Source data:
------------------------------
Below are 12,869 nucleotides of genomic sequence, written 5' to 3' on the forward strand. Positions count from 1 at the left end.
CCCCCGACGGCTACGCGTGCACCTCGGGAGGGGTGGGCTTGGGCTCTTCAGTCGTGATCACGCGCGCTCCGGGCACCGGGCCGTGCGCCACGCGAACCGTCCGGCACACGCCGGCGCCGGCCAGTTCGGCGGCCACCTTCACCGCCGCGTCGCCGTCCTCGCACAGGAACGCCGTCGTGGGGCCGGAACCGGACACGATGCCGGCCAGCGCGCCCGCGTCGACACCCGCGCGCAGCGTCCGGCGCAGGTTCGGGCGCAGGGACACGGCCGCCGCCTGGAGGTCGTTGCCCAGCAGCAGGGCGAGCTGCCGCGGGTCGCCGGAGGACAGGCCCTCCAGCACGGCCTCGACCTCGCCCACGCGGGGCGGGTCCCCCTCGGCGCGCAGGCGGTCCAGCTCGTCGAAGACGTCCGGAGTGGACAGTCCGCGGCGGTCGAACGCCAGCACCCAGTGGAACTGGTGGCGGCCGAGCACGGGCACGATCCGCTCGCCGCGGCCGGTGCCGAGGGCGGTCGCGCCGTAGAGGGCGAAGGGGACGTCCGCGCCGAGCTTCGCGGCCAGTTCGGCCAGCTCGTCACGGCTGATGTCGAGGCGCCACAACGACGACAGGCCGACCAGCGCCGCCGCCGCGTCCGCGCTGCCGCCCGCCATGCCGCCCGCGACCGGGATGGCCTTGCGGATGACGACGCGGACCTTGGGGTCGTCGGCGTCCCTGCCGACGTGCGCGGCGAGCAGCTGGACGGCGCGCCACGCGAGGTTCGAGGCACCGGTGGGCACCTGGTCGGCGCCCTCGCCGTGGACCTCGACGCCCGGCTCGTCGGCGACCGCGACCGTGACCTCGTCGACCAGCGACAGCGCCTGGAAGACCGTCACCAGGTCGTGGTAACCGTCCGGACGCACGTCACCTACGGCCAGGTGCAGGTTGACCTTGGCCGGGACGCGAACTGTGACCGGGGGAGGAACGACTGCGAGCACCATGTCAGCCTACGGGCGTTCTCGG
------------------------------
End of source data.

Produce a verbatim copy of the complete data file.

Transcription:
Below are 12,869 nucleotides of genomic sequence, written 5' to 3' on the forward strand. Positions count from 1 at the left end.
CCCCCGACGGCTACGCGTGCACCTCGGGAGGGGTGGGCTTGGGCTCTTCAGTCGTGATCACGCGCGCTCCGGGCACCGGGCCGTGCGCCACGCGAACCGTCCGGCACACGCCGGCGCCGGCCAGTTCGGCGGCCACCTTCACCGCCGCGTCGCCGTCCTCGCACAGGAACGCCGTCGTGGGGCCGGAACCGGACACGATGCCGGCCAGCGCGCCCGCGTCGACACCCGCGCGCAGCGTCCGGCGCAGGTTCGGGCGCAGGGACACGGCCGCCGCCTGGAGGTCGTTGCCCAGCAGCAGGGCGAGCTGCCGCGGGTCGCCGGAGGACAGGCCCTCCAGCACGGCCTCGACCTCGCCCACGCGGGGCGGGTCCCCCTCGGCGCGCAGGCGGTCCAGCTCGTCGAAGACGTCCGGAGTGGACAGTCCGCGGCGGTCGAACGCCAGCACCCAGTGGAACTGGTGGCGGCCGAGCACGGGCACGATCCGCTCGCCGCGGCCGGTGCCGAGGGCGGTCGCGCCGTAGAGGGCGAAGGGGACGTCCGCGCCGAGCTTCGCGGCCAGTTCGGCCAGCTCGTCACGGCTGATGTCGAGGCGCCACAACGACGACAGGCCGACCAGCGCCGCCGCCGCGTCCGCGCTGCCGCCCGCCATGCCGCCCGCGACCGGGATGGCCTTGCGGATGACGACGCGGACCTTGGGGTCGTCGGCGTCCCTGCCGACGTGCGCGGCGAGCAGCTGGACGGCGCGCCACGCGAGGTTCGAGGCACCGGTGGGCACCTGGTCGGCGCCCTCGCCGTGGACCTCGACGCCCGGCTCGTCGGCGACCGCGACCGTGACCTCGTCGACCAGCGACAGCGCCTGGAAGACCGTCACCAGGTCGTGGTAACCGTCCGGACGCACGTCACCTACGGCCAGGTGCAGGTTGACCTTGGCCGGGACGCGAACTGTGACCGGGGGAGGAACGACTGCGAGCACCATGTCAGCCTACGGGCGTTCTCGG